If you're OK with leather, then the recycled rubber soles and plastic laces, combined with the company's commitment to cleaning ocean plastic, make these an eco-friendly choice.
I used to say that shoes were the hardest part of a wardrobe to source sustainably, but that appears to be changing. In the past year, I've encountered numerous companies that are offering eco-friendly footwear and have written about several of them.
Today I'll tell you about New Movements' latest offering. The Norwegian shoe company has launched a collection of two new minimalist sneakers made from recycled and circular materials – the HUK and the ÅPNE. Together, they're called the 02 Postpone Collection.The shoes, made in Portugal, are beautiful, sleek, and functional. They are also described as 'responsible' by their maker. In the HUK model, this takes the form of "fine, colorful pieces of recycled rubber visible in the outsole are designed to give the sneaker a raw, authentic look, and spark the conversations [about the environment] we just can’t postpone anymore" (shown below).
The soles of both models are made from 80 percent recycled rubber and 20 percent natural (virgin) rubber. The laces are made from recycled plastic bottles. The chromium-free leather uppers are made from hides sourced from the European meat and dairy industries. (This might appease some shoppers who are concerned about leather being sourced from the burning Amazon.) As New Movements' founder Martin Evenson explained to TreeHugger over email,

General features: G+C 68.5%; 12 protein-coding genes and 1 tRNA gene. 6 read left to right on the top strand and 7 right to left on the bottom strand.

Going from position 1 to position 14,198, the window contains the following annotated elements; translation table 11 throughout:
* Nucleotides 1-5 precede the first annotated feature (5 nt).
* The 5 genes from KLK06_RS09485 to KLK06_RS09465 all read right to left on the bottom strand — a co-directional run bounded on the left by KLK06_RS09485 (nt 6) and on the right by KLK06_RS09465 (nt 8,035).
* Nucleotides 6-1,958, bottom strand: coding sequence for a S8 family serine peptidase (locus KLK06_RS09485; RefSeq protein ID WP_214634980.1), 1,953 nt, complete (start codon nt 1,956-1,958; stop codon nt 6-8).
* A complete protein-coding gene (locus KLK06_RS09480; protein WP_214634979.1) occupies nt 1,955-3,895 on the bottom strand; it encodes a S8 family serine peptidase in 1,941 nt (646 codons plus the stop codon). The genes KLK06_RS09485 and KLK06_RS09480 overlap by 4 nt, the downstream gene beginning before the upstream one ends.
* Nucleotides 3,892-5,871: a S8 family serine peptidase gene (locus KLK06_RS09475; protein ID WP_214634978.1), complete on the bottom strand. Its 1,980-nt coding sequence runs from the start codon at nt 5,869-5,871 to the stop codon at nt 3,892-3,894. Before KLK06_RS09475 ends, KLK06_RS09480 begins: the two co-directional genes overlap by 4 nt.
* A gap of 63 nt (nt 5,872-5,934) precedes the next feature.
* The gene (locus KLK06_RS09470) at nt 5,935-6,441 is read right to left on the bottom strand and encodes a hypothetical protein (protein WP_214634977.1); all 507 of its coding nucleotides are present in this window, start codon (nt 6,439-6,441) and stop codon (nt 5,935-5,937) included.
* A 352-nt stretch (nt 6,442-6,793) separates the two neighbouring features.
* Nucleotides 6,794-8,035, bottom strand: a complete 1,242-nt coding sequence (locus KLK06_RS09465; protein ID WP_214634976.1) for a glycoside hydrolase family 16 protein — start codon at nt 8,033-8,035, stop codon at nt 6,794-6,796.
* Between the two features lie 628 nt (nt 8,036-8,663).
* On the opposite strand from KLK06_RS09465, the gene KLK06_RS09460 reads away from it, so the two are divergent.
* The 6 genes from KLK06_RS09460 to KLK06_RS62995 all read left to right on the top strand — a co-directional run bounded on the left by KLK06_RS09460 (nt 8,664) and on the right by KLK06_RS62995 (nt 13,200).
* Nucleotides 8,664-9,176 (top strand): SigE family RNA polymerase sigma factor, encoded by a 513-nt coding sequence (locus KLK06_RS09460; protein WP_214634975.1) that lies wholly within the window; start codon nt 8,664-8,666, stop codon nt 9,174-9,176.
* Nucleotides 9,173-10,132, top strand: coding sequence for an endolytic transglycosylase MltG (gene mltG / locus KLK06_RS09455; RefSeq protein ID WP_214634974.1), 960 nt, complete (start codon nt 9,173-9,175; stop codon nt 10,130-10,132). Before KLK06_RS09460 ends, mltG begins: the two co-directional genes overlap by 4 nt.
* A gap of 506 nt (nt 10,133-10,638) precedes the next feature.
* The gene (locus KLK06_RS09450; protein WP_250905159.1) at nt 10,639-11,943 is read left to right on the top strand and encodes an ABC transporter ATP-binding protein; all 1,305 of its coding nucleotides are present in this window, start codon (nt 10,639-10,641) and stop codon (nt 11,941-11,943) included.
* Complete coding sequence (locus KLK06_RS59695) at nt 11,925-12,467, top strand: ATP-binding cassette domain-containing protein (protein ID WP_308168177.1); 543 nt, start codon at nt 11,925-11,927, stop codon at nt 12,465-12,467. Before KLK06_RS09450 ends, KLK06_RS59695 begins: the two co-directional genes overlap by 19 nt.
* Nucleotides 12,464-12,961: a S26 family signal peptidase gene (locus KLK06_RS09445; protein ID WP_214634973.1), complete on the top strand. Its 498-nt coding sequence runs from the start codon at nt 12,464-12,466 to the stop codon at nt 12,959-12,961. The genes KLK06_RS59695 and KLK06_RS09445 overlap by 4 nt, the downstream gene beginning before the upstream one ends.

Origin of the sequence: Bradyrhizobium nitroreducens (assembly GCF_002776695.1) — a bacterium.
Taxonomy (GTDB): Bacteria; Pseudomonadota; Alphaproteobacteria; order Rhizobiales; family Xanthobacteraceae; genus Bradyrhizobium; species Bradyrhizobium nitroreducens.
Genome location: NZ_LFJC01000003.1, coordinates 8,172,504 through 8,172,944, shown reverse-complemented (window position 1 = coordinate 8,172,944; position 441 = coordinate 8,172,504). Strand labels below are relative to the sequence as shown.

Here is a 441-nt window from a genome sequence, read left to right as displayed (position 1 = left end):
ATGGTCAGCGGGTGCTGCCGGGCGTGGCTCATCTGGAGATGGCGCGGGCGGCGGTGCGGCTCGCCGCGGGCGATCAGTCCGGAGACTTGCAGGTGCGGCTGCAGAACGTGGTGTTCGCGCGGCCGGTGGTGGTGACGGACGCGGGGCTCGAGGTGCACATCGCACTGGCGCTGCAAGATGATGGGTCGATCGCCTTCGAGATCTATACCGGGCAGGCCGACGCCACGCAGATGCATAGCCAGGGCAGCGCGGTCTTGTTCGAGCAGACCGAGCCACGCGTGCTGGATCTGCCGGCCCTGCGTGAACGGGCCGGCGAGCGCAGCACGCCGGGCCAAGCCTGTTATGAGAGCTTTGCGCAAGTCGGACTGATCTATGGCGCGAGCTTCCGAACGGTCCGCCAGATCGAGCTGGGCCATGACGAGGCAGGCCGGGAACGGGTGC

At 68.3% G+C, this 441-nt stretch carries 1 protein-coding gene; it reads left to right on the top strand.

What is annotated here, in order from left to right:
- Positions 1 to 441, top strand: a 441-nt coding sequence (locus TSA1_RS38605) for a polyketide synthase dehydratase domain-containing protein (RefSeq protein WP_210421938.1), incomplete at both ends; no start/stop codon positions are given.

"The leather is from a gold-certified tannery, Mastrotto, who is raising standards for tanneries everywhere. That’s why it’s certified Gold by the Leather Working Group, which maintains environmental protocols for leather."
Possibly the most attractive feature of these shoes is that, for every pair purchased, New Movements will clean up 2.5 kilograms (5.5 pounds) of ocean plastic, equivalent to 200 PET water bottles. It has partnered with Empower to make this happen. (It would be nice, of course, to see New Movements using more of this reclaimed plastic in its shoe design beyond the laces, since creating a market for this plastic is crucial for such cleanup ventures to succeed.)
In the meantime, you can pre-order a pair of sneakers on Kickstarter; delivery is slated for mid-November.